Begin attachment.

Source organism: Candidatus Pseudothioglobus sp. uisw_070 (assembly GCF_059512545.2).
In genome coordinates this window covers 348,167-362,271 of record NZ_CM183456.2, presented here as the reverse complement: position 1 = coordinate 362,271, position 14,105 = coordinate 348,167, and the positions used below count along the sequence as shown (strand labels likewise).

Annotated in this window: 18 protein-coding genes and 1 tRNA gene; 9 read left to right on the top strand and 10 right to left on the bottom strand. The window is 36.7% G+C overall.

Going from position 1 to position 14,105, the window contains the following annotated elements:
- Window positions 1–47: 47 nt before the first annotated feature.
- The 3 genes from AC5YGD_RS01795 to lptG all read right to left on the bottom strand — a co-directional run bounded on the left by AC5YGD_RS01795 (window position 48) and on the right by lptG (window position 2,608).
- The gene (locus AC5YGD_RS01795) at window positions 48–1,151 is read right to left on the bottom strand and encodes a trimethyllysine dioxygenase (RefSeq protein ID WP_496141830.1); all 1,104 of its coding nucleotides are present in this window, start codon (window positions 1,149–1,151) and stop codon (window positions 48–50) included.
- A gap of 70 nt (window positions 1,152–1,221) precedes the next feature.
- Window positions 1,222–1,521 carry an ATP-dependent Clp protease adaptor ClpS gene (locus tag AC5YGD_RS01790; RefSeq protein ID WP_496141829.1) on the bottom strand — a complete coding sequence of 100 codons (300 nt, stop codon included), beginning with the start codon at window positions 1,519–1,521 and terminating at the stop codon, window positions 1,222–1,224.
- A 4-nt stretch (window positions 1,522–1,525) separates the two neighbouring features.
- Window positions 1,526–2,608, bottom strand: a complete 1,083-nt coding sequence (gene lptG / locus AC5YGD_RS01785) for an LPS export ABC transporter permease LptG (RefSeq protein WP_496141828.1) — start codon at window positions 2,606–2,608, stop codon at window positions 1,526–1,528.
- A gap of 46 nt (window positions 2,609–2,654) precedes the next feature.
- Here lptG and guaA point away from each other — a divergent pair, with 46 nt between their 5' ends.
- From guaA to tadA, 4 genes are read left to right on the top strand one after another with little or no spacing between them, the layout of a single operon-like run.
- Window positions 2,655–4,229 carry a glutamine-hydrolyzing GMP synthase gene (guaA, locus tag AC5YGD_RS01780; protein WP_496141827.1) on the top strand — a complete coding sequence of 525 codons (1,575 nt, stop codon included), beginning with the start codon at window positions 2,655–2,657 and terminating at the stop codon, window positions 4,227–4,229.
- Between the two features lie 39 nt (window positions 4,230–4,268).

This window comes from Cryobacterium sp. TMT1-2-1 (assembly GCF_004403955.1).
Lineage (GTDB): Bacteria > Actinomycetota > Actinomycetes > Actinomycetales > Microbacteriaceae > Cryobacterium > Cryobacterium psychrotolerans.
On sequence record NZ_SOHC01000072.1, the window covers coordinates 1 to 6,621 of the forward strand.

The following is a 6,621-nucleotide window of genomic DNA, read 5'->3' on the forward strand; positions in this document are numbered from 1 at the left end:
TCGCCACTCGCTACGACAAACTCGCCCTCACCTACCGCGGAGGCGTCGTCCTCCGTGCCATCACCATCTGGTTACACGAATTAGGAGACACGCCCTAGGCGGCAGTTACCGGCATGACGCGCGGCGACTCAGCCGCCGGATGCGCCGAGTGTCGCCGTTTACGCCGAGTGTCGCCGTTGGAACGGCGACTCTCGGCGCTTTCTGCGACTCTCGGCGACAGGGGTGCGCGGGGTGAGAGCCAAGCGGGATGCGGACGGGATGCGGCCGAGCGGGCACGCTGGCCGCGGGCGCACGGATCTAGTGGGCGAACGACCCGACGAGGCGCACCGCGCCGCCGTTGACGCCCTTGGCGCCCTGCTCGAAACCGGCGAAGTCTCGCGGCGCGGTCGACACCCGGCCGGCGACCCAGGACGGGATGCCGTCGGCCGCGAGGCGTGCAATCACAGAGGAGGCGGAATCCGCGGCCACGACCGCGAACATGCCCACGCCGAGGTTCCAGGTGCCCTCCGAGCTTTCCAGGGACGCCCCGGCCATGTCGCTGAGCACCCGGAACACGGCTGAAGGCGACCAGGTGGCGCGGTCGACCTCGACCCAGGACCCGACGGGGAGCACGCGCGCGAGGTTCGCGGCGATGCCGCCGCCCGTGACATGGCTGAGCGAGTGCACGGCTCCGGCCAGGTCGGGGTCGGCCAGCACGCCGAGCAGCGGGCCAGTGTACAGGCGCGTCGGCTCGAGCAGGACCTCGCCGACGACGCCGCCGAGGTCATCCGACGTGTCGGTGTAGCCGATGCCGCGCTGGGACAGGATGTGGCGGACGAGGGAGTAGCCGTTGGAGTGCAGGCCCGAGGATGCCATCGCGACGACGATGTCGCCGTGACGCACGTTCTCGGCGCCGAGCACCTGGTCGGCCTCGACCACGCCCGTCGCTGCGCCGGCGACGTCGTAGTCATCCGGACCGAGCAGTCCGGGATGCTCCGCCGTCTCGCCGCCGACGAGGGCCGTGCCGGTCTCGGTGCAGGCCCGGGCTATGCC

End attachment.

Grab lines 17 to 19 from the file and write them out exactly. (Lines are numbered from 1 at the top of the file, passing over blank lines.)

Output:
This window comes from Cryobacterium sp. TMT1-2-1 (assembly GCF_004403955.1).
Lineage (GTDB): Bacteria > Actinomycetota > Actinomycetes > Actinomycetales > Microbacteriaceae > Cryobacterium > Cryobacterium psychrotolerans.
On sequence record NZ_SOHC01000072.1, the window covers coordinates 1 to 6,621 of the forward strand.